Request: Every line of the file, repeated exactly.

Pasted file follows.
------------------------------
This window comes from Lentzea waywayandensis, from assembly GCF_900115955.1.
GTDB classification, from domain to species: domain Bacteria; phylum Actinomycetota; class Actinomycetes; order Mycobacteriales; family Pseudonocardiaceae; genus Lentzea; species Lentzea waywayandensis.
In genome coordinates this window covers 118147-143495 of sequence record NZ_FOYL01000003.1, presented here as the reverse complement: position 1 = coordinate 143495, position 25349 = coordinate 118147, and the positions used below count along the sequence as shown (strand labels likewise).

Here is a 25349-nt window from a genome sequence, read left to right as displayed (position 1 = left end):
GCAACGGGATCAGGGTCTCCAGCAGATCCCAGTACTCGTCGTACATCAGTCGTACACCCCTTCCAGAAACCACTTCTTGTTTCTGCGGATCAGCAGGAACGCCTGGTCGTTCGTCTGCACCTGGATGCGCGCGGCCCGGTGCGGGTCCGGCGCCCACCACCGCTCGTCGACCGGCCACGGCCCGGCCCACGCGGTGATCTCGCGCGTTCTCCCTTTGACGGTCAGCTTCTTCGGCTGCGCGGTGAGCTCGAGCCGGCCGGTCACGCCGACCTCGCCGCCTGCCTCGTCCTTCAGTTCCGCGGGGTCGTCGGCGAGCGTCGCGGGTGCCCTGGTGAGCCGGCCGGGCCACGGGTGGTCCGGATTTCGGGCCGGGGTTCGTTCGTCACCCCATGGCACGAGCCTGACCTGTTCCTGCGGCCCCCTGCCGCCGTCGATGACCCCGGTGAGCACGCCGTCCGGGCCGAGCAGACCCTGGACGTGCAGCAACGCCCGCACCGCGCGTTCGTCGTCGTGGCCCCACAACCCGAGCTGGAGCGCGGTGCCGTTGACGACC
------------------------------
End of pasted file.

This window comes from Lentzea waywayandensis, from assembly GCF_900115955.1.
GTDB classification, from domain to species: domain Bacteria; phylum Actinomycetota; class Actinomycetes; order Mycobacteriales; family Pseudonocardiaceae; genus Lentzea; species Lentzea waywayandensis.
In genome coordinates this window covers 118147-143495 of sequence record NZ_FOYL01000003.1, presented here as the reverse complement: position 1 = coordinate 143495, position 25349 = coordinate 118147, and the positions used below count along the sequence as shown (strand labels likewise).

Here is a 25349-nt window from a genome sequence, read left to right as displayed (position 1 = left end):
GCAACGGGATCAGGGTCTCCAGCAGATCCCAGTACTCGTCGTACATCAGTCGTACACCCCTTCCAGAAACCACTTCTTGTTTCTGCGGATCAGCAGGAACGCCTGGTCGTTCGTCTGCACCTGGATGCGCGCGGCCCGGTGCGGGTCCGGCGCCCACCACCGCTCGTCGACCGGCCACGGCCCGGCCCACGCGGTGATCTCGCGCGTTCTCCCTTTGACGGTCAGCTTCTTCGGCTGCGCGGTGAGCTCGAGCCGGCCGGTCACGCCGACCTCGCCGCCTGCCTCGTCCTTCAGTTCCGCGGGGTCGTCGGCGAGCGTCGCGGGTGCCCTGGTGAGCCGGCCGGGCCACGGGTGGTCCGGATTTCGGGCCGGGGTTCGTTCGTCACCCCATGGCACGAGCCTGACCTGTTCCTGCGGCCCCCTGCCGCCGTCGATGACCCCGGTGAGCACGCCGTCCGGGCCGAGCAGACCCTGGACGTGCAGCAACGCCCGCACCGCGCGTTCGTCGTCGTGGCCCCACAACCCGAGCTGGAGCGCGGTGCCGTTGACGACC